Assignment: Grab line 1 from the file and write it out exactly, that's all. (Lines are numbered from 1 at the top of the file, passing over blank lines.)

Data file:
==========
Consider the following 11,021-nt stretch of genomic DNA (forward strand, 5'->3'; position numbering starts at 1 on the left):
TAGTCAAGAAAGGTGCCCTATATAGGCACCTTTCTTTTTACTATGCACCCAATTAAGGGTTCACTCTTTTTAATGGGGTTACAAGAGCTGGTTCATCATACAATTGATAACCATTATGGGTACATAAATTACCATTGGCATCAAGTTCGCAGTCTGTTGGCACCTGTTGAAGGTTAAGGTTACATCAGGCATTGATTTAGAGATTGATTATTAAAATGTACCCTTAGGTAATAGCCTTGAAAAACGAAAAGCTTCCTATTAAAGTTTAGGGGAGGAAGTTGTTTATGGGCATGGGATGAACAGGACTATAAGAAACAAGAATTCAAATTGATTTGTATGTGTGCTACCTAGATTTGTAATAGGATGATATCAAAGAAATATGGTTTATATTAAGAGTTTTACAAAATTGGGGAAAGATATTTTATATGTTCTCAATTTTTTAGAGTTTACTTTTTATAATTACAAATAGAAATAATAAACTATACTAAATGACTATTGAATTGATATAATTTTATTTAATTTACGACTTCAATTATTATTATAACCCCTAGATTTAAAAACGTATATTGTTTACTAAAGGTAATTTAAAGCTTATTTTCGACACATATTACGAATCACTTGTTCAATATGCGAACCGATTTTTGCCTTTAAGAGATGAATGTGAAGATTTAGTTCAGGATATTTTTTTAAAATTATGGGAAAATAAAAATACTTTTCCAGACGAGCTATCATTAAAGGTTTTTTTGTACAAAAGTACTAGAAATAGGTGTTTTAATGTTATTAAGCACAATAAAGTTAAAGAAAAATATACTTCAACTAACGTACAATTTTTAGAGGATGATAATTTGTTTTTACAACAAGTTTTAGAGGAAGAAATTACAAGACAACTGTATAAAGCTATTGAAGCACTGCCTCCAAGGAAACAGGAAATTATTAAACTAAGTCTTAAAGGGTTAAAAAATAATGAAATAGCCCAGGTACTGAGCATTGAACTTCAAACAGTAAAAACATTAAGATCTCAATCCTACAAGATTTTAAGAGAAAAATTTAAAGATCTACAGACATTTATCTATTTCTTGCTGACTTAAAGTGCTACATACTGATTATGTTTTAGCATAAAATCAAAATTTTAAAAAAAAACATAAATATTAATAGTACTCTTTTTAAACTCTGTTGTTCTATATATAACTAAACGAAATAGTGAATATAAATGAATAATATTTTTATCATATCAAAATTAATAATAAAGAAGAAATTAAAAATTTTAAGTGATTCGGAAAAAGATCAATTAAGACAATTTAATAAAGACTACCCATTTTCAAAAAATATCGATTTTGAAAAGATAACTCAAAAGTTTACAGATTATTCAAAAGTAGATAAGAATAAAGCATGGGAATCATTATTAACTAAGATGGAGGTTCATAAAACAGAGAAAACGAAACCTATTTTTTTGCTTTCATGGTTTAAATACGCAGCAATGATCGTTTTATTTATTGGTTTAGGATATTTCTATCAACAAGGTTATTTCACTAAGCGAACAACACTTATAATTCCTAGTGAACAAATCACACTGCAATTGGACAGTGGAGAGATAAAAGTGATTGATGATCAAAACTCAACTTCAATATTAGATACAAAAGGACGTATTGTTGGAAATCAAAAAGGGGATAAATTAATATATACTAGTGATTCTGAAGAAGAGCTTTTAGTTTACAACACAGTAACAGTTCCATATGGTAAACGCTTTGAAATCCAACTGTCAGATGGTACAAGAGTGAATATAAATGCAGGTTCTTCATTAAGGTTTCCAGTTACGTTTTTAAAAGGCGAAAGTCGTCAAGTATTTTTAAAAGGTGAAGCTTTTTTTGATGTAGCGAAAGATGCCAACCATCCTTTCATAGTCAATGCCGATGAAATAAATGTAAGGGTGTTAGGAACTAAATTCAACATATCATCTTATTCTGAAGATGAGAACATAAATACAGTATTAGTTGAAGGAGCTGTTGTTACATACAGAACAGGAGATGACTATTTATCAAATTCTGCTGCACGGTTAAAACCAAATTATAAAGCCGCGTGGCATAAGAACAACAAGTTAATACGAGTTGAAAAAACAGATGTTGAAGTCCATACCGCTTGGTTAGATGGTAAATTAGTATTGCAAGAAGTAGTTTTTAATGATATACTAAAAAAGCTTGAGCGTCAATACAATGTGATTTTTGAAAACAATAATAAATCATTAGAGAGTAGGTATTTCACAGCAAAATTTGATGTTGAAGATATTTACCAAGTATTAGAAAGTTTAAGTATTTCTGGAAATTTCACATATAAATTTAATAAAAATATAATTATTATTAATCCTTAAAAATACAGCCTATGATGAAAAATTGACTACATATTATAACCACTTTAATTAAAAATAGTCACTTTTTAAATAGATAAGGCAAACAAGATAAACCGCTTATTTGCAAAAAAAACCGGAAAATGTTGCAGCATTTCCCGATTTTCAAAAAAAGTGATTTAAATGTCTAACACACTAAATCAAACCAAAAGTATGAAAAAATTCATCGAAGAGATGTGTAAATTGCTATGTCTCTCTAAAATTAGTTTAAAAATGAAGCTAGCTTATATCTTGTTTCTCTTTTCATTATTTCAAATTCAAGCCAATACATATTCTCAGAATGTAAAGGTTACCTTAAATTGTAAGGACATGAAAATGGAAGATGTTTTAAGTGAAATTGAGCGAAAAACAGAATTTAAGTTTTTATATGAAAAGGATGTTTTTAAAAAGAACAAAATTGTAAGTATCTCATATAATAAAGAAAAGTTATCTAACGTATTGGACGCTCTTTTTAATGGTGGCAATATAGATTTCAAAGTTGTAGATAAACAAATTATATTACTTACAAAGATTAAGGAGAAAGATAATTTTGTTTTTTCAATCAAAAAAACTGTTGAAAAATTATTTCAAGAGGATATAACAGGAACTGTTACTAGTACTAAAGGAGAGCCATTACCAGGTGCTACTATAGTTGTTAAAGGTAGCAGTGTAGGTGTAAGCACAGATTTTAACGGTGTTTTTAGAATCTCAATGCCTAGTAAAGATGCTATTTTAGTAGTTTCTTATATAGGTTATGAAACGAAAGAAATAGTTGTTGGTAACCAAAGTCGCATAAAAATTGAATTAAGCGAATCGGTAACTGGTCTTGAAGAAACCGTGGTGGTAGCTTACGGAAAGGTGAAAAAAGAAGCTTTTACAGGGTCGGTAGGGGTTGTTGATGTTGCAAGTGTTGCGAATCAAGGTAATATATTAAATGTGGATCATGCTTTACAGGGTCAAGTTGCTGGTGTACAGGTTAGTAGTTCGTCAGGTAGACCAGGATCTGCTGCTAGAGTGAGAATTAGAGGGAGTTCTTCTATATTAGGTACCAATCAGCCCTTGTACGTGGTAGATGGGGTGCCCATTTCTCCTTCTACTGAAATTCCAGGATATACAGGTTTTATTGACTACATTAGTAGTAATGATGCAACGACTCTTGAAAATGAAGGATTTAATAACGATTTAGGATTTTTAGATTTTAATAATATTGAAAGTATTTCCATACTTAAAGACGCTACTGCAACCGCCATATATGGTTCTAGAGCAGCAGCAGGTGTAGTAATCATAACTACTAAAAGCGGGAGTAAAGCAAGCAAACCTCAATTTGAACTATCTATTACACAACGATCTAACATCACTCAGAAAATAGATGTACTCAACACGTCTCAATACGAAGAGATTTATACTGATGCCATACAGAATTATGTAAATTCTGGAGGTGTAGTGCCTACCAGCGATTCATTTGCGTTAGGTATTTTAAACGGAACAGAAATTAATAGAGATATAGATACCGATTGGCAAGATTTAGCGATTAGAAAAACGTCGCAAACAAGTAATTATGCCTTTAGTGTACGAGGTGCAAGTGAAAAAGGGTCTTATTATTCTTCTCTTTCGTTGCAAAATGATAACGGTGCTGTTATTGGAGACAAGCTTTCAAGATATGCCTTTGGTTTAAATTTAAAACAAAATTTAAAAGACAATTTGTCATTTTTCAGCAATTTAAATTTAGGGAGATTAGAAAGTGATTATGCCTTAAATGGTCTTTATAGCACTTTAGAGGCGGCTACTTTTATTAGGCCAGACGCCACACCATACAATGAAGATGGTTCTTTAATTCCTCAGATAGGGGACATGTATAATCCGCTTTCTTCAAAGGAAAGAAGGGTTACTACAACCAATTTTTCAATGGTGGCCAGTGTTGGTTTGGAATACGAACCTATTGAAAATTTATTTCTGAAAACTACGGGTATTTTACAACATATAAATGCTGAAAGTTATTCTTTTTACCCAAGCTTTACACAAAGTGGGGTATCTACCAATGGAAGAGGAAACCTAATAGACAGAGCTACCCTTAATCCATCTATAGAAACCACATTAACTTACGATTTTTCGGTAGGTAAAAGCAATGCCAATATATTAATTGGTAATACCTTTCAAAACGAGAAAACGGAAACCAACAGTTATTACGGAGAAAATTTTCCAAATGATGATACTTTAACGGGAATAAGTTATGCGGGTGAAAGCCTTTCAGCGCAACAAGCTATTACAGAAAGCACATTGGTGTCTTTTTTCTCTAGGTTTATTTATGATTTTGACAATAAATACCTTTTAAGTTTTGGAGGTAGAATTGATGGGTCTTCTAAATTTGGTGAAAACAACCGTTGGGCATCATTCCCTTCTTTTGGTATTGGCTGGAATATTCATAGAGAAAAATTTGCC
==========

Consider the following 11,021-nt stretch of genomic DNA (forward strand, 5'->3'; position numbering starts at 1 on the left):